The statement came on the heels of allegations that Russian intelligence attempted to interfere in “democratic processes” in the UK, including elections and referenda. Moscow is facing similar unfounded claims in Europe and the US.
In response to a parliamentary report titled “Disinformation and ‘fake news'” the British government argued that no evidence had been found of successful Russian meddling in UK politics.
The Digital, Culture, Media and Sport Committee, a cross-party committee in the House of Commons, recommended in the report that the UK cabinet prevents the ongoing FBI probe into alleged Russian meddling from taking the lead on similar investigations in Britain.
The government replied that the Mueller investigation is Washington’s business and reaffirmed that it wouldn’t play first fiddle in any inquiries into alleged Russian interference. The government stressed that there has been no evidence “of successful use of disinformation by foreign actors, including Russia, to influence UK democratic processes” despite its efforts to counter attempts to interfere with the UK security and integrity.
According to the parliamentary report, the committee “heard evidence of a coordinated, long-standing campaign by the Russian government to influence UK elections and referenda,” something that Moscow vehemently denies.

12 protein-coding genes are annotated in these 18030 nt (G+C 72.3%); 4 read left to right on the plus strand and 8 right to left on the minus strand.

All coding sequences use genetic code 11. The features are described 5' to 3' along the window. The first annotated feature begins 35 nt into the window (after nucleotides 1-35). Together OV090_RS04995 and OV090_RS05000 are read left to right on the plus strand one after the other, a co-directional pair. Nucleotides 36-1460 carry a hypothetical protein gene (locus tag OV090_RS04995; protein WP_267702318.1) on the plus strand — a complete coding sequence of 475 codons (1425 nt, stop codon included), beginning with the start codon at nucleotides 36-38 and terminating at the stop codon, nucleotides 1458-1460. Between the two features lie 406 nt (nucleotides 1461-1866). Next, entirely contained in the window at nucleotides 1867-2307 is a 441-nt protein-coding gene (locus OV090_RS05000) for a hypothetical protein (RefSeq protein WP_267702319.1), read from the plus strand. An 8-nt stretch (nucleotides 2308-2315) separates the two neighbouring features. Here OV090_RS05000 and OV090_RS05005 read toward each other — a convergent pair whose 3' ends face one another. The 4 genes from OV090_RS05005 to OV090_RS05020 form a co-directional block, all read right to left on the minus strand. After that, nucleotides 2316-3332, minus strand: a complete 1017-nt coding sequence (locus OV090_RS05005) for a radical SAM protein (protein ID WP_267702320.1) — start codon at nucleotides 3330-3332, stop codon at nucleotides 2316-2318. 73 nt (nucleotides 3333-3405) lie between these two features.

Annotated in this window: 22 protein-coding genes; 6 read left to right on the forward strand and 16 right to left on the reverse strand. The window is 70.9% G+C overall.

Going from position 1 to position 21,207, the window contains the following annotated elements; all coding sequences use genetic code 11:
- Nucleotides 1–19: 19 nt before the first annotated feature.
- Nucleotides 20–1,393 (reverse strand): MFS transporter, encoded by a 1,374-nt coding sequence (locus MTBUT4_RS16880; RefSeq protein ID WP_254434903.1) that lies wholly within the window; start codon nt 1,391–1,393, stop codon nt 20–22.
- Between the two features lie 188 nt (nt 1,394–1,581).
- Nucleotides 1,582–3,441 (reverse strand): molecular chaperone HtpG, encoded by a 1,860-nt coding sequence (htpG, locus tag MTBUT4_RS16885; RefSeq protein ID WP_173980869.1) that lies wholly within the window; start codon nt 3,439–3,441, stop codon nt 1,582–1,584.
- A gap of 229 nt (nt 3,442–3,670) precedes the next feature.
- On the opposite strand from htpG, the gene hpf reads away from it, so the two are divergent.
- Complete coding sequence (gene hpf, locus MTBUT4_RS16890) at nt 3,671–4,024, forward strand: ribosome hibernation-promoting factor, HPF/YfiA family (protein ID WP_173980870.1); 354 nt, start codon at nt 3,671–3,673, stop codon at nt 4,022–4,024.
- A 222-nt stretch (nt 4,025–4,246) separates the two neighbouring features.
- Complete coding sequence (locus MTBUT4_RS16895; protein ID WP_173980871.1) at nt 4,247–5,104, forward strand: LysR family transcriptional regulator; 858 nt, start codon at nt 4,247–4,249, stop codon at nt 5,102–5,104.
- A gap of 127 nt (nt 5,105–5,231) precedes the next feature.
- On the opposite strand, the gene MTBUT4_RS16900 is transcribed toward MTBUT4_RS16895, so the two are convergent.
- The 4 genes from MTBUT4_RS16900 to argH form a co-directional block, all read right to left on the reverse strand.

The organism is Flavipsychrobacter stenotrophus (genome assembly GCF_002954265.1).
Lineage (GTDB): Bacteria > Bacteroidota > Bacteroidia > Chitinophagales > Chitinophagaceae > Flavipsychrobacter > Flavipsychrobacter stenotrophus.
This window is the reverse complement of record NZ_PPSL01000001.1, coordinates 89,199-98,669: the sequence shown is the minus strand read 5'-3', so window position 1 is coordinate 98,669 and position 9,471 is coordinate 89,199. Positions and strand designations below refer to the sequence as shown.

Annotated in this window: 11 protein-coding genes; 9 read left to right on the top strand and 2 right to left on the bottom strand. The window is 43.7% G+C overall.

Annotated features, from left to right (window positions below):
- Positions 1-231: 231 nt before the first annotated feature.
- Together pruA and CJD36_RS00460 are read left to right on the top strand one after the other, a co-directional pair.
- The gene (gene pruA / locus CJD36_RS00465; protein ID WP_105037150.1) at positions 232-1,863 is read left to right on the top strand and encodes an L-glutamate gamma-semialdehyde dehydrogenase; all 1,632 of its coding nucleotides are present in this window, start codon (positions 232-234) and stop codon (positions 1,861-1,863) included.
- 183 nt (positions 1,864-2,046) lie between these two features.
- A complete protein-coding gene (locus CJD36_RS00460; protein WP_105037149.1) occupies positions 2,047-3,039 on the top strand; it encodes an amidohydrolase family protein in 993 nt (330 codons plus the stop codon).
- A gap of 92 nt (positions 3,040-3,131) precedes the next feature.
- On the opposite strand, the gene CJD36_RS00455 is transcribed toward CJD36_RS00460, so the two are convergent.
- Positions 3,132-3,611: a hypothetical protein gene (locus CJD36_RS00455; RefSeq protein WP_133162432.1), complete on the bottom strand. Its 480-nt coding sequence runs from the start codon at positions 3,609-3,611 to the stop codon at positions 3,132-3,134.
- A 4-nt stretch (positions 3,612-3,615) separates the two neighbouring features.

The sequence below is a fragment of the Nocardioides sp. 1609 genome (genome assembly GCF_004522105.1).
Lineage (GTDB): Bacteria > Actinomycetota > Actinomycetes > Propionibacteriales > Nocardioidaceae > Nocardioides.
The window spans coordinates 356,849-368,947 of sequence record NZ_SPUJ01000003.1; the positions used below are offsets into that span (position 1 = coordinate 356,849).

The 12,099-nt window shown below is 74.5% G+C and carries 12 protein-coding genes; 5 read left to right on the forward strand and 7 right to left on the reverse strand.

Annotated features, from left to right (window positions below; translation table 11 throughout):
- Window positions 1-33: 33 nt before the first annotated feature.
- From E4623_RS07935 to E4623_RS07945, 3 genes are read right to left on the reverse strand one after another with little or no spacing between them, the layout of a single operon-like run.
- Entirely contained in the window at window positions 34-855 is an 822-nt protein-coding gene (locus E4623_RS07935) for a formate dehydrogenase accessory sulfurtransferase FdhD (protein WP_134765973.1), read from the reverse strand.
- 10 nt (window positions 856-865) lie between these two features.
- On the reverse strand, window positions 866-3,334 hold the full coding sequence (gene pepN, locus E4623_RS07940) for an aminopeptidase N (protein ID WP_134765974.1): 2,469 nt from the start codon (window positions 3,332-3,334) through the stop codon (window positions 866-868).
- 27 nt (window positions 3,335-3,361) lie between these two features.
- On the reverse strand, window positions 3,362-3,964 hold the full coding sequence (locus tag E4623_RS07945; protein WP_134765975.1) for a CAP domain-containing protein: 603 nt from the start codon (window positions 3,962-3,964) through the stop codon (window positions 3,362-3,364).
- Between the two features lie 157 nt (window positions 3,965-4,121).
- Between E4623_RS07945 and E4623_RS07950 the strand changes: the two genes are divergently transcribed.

Earlier this month, UK Foreign Secretary Jeremy Hunt claimed that Russia was trying “to undermine and interfere in elections in other countries,” on top of accusations that Russian intelligence was behind 2017’s BadRabbit attack, the 2017 document leak from WADA, the 2016 DNC leak and a hack of a UK TV station.
This echoes allegations of British Prime Minister Theresa May, who accused Moscow last November of planting “fake news” to sow discord in the West. She suggested that Russia had been meddling in elections in Europe as well as the US, claiming that alleged Russian actions were “threatening the international order on which we all depend.”
Moscow has repeatedly refuted hacking accusations, while US President Trump maintained that there was no evidence to suggest election results had been swayed in his favor.